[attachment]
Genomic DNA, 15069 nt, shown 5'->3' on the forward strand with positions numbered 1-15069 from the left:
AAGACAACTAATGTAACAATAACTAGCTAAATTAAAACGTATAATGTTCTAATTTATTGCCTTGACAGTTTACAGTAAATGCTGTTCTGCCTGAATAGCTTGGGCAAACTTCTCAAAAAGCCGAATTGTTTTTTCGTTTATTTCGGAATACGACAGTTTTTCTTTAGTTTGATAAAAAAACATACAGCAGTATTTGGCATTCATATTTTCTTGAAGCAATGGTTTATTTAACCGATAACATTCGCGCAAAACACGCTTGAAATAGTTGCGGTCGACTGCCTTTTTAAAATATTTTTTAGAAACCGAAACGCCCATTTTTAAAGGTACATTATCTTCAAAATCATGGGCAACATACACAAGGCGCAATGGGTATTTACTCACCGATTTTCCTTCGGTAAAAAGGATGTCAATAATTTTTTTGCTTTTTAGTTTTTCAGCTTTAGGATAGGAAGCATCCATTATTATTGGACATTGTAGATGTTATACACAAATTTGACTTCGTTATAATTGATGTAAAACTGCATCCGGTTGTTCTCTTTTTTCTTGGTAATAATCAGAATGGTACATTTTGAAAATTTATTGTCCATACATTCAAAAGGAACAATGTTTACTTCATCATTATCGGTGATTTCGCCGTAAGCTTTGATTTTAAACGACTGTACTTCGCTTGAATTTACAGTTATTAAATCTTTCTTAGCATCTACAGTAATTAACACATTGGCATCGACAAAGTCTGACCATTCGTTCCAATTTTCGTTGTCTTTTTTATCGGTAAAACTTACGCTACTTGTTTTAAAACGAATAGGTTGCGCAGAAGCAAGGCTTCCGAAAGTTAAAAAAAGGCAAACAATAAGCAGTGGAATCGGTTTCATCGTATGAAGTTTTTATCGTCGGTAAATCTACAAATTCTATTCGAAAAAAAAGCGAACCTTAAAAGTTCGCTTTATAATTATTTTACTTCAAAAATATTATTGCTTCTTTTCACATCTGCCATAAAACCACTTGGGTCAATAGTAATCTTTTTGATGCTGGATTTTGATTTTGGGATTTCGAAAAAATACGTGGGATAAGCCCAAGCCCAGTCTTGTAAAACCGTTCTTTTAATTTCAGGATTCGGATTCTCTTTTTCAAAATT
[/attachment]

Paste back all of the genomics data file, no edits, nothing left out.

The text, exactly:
Genomic DNA, 15069 nt, shown 5'->3' on the forward strand with positions numbered 1-15069 from the left:
AAGACAACTAATGTAACAATAACTAGCTAAATTAAAACGTATAATGTTCTAATTTATTGCCTTGACAGTTTACAGTAAATGCTGTTCTGCCTGAATAGCTTGGGCAAACTTCTCAAAAAGCCGAATTGTTTTTTCGTTTATTTCGGAATACGACAGTTTTTCTTTAGTTTGATAAAAAAACATACAGCAGTATTTGGCATTCATATTTTCTTGAAGCAATGGTTTATTTAACCGATAACATTCGCGCAAAACACGCTTGAAATAGTTGCGGTCGACTGCCTTTTTAAAATATTTTTTAGAAACCGAAACGCCCATTTTTAAAGGTACATTATCTTCAAAATCATGGGCAACATACACAAGGCGCAATGGGTATTTACTCACCGATTTTCCTTCGGTAAAAAGGATGTCAATAATTTTTTTGCTTTTTAGTTTTTCAGCTTTAGGATAGGAAGCATCCATTATTATTGGACATTGTAGATGTTATACACAAATTTGACTTCGTTATAATTGATGTAAAACTGCATCCGGTTGTTCTCTTTTTTCTTGGTAATAATCAGAATGGTACATTTTGAAAATTTATTGTCCATACATTCAAAAGGAACAATGTTTACTTCATCATTATCGGTGATTTCGCCGTAAGCTTTGATTTTAAACGACTGTACTTCGCTTGAATTTACAGTTATTAAATCTTTCTTAGCATCTACAGTAATTAACACATTGGCATCGACAAAGTCTGACCATTCGTTCCAATTTTCGTTGTCTTTTTTATCGGTAAAACTTACGCTACTTGTTTTAAAACGAATAGGTTGCGCAGAAGCAAGGCTTCCGAAAGTTAAAAAAAGGCAAACAATAAGCAGTGGAATCGGTTTCATCGTATGAAGTTTTTATCGTCGGTAAATCTACAAATTCTATTCGAAAAAAAAGCGAACCTTAAAAGTTCGCTTTATAATTATTTTACTTCAAAAATATTATTGCTTCTTTTCACATCTGCCATAAAACCACTTGGGTCAATAGTAATCTTTTTGATGCTGGATTTTGATTTTGGGATTTCGAAAAAATACGTGGGATAAGCCCAAGCCCAGTCTTGTAAAACCGTTCTTTTAATTTCAGGATTCGGATTCTCTTTTTCAAAATT